Evaluate the use of row-based operations vs. set-based operations.
This objective may include but is not limited to: row-based logic vs. set-based logic, batching, splitting implicit transactions
In this section we will go over some of the reasons why set-based processing is usually more efficient than row-based processing (also lovingly referred to as RBAR – Row by agonizing row). We will then list some of the valid areas where row-based processing should be considered.
Note: I have no clue if the definitions I have given for “batching” and “Splitting Implicit Transactions” are correct (I couldn’t find anything with this terminology in B.O.L.). However, I believe that even without the particulars for these topics, it is useful to realize that there is a time and a place for row-based logic. Just probably not as frequently as it appears.
Row-Based vs. Set-Based Logic
In general, SQL Server will be optimized when presented with set-based logic as compared to row-based logic. This is because SQL itself (really all RDBMSs languages) are based off of relational algebra, set theory and predicate logic. It is a fairly radical change in thinking going from logic that consists of operating against a single object at a time to logic which considers sets, or groups of items, at a time.
Some people will naturally think that row-based vs set-based logic can be distilled to whether or not all of the logic is done in a query, or whether or not the logic uses a cursor or a loop. Although these statements are generally a good identifier of what constitutes row-based logic, they are not the only items (and in fact, can be misleading as set based logic might be used over multiple steps using stored results). See Hidden RBAR: Triangular Joins as an example of an apparent set-based query that is causing row-by-row processing. Also, see Subquery Fundamentals.
With that said, there are several valid scenarios where row-based logic is correct. For instance, it is useful for many administrative tasks to scroll through a cursor to query or update every database / schema / table / index / user, to manipulate ordered data, to perform running aggregations, to break up large updates or deletions, etc.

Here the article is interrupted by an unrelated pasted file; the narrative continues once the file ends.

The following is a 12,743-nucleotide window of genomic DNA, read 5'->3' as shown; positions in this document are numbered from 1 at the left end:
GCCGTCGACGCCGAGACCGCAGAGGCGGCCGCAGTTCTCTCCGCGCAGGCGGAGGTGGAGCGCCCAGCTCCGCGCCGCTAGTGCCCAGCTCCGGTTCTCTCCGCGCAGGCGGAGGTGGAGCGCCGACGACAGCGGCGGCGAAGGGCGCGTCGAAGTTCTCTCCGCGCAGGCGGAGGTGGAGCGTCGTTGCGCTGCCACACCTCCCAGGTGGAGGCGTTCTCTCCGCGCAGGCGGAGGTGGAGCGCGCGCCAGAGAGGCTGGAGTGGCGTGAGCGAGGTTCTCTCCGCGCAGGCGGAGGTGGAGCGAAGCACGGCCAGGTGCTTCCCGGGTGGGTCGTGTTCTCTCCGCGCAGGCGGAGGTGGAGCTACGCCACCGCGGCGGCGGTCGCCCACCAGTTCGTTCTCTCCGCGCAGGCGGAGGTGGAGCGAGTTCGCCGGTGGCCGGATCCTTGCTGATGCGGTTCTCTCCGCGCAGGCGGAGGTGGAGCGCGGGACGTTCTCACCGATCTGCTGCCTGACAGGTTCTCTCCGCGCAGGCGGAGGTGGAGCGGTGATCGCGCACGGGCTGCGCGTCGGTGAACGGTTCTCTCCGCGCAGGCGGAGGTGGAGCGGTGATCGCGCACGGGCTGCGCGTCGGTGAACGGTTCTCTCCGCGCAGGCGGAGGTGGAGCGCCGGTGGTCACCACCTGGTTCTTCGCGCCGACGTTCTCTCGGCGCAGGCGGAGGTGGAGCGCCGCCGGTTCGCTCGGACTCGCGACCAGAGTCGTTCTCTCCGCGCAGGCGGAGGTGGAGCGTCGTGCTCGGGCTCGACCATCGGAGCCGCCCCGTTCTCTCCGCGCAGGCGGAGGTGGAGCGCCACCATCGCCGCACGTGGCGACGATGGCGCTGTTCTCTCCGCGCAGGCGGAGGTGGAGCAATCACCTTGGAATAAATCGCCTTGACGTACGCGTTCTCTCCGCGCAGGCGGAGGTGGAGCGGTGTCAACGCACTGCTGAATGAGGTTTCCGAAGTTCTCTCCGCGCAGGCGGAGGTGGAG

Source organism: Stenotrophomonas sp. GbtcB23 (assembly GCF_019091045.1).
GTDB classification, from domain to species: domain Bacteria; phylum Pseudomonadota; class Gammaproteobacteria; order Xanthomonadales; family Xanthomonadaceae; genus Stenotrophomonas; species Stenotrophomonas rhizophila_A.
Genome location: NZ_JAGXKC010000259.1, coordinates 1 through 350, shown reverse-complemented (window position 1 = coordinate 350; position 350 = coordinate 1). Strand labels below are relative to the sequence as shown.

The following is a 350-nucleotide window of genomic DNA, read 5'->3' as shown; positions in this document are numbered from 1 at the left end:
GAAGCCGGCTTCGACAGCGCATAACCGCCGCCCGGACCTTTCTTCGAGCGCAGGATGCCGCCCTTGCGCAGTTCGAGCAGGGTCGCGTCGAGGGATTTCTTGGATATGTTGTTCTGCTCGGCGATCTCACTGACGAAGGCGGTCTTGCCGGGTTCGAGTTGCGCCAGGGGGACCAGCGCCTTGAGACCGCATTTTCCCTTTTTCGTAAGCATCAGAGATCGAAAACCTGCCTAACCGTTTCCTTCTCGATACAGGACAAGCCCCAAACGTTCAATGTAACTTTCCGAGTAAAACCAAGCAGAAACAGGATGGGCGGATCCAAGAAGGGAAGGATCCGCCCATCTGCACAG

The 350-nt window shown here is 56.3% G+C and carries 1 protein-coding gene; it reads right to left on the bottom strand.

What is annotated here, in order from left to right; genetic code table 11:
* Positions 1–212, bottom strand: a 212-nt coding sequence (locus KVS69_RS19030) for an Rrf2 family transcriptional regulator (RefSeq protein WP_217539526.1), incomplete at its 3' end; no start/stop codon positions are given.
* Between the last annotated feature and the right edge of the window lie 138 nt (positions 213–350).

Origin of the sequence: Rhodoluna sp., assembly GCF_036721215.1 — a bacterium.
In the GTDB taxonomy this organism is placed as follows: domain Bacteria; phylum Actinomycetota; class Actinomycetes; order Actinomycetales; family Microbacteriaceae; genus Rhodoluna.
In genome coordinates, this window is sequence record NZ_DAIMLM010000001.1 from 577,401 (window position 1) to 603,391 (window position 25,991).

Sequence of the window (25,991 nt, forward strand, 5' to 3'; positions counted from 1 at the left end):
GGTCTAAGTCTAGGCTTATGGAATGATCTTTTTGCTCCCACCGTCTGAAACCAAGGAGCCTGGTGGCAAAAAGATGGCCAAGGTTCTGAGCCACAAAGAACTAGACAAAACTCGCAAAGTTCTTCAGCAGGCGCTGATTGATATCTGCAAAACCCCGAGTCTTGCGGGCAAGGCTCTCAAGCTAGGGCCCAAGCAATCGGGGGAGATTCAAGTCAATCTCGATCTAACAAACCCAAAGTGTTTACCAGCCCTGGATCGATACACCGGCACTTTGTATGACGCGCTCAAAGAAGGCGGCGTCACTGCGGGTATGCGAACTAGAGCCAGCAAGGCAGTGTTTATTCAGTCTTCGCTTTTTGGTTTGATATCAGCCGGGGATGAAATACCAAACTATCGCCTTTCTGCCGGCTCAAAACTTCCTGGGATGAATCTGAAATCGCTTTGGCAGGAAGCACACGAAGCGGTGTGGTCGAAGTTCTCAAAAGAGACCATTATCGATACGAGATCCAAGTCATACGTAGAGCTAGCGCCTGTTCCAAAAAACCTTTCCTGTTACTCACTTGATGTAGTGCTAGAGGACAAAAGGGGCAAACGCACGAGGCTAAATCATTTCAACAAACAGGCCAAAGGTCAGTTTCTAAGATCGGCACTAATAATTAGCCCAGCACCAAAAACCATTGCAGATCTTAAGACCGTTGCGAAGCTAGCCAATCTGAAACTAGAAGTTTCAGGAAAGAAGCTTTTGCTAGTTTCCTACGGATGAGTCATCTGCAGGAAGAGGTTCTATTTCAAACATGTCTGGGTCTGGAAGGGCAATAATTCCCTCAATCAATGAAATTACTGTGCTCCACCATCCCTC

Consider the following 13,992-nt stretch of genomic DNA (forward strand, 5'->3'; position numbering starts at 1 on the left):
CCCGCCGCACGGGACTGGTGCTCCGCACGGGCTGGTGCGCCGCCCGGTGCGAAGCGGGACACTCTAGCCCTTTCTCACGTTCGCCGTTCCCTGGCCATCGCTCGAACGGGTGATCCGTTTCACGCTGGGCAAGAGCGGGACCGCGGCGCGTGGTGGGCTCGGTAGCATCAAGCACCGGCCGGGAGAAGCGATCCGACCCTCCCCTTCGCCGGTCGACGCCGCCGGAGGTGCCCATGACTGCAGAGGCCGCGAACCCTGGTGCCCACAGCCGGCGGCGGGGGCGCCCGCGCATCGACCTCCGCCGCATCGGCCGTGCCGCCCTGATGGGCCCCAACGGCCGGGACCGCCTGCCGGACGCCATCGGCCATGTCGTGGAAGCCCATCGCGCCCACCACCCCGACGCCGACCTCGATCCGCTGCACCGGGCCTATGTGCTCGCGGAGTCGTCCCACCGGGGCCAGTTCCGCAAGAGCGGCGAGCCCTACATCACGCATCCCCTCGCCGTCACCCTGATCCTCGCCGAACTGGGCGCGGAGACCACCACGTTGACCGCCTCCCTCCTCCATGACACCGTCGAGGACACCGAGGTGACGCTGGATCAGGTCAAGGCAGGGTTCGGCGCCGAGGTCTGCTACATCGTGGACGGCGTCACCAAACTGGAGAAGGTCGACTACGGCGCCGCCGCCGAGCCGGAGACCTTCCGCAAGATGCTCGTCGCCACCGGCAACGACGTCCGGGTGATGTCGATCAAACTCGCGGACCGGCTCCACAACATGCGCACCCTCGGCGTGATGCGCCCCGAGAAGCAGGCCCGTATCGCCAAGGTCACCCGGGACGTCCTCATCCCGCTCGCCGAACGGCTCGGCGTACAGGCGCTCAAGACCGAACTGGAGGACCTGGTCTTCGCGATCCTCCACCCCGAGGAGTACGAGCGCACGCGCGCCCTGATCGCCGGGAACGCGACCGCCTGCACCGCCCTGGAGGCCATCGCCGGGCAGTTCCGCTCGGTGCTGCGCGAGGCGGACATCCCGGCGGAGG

For a greater understanding of this logic, I would recommend Chapter 2 – Set Theory and Predicate Logic, Chapter 3 – The Relational Model and Chapter 5 – Classic Algorithms and Complexity of Inside Microsoft SQL Server 2008: T-SQL Querying (link to amazon) and Chapter 8 – Cursors of Inside Microsoft SQL Server 2008: T-SQL Programming.
One meaning that this objective might take describes batches of sql code. This would be talking about several statements, separated by a semi colon (;) that are completed when the batch is submitted or when a GO (or other batch terminator) is presented. Presenting code to the database engine in this fashion will prevent unnecessary round trips and network traffic.
Another meaning that this objective might take would describe the act of breaking query results into smaller, more selective, sizes. For instance, grabbing only the records which will be presented on the current web page as opposed to returning the whole set and scrolling through until you find the set to display within the returned set.
Splitting Implicit Transactions
For this subject, I will assume that splitting an implicit transaction is used to describe the act of splitting up a large operation, such as an update or delete. An operation of this size would have the potential to lock a table, to cause the log file to grow at a large rate or to have the potential of causing a rollback that would not complete in a timely fashion. Recently I have had to deal with this issue at work when I would need to batch a job that deleted old information from a table. This table was vital to running the application on the front end and when it locked the application would go belly up. To deal with this situation we had to ensure that the table would not lock and were able to implement this by using a while loop and deleting the records in smaller batches (~4k at a time if I remember correctly, just enough to get under the escalation of the locks to the table level).